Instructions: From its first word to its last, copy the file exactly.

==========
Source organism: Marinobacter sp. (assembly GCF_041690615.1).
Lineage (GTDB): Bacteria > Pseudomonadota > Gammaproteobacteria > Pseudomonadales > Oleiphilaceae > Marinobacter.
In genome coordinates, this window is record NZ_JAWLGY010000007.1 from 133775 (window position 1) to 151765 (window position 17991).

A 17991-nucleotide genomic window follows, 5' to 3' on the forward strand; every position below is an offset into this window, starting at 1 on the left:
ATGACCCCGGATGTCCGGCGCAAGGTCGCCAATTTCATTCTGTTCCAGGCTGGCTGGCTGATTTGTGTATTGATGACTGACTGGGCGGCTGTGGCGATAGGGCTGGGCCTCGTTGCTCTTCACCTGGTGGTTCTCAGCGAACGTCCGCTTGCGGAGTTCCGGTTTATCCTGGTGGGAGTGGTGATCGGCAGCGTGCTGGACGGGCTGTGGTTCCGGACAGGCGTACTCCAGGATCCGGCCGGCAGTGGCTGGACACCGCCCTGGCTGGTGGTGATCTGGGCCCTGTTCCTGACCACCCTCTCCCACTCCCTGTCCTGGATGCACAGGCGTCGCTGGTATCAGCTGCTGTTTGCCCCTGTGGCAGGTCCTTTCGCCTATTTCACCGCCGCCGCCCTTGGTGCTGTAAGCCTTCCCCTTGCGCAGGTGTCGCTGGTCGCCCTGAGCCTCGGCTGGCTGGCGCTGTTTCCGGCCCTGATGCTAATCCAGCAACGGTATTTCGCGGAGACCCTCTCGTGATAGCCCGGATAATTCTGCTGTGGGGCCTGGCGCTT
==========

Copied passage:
Source organism: Marinobacter sp. (assembly GCF_041690615.1).
Lineage (GTDB): Bacteria > Pseudomonadota > Gammaproteobacteria > Pseudomonadales > Oleiphilaceae > Marinobacter.
In genome coordinates, this window is record NZ_JAWLGY010000007.1 from 133775 (window position 1) to 151765 (window position 17991).

A 17991-nucleotide genomic window follows, 5' to 3' on the forward strand; every position below is an offset into this window, starting at 1 on the left:
ATGACCCCGGATGTCCGGCGCAAGGTCGCCAATTTCATTCTGTTCCAGGCTGGCTGGCTGATTTGTGTATTGATGACTGACTGGGCGGCTGTGGCGATAGGGCTGGGCCTCGTTGCTCTTCACCTGGTGGTTCTCAGCGAACGTCCGCTTGCGGAGTTCCGGTTTATCCTGGTGGGAGTGGTGATCGGCAGCGTGCTGGACGGGCTGTGGTTCCGGACAGGCGTACTCCAGGATCCGGCCGGCAGTGGCTGGACACCGCCCTGGCTGGTGGTGATCTGGGCCCTGTTCCTGACCACCCTCTCCCACTCCCTGTCCTGGATGCACAGGCGTCGCTGGTATCAGCTGCTGTTTGCCCCTGTGGCAGGTCCTTTCGCCTATTTCACCGCCGCCGCCCTTGGTGCTGTAAGCCTTCCCCTTGCGCAGGTGTCGCTGGTCGCCCTGAGCCTCGGCTGGCTGGCGCTGTTTCCGGCCCTGATGCTAATCCAGCAACGGTATTTCGCGGAGACCCTCTCGTGATAGCCCGGATAATTCTGCTGTGGGGCCTGGCGCTT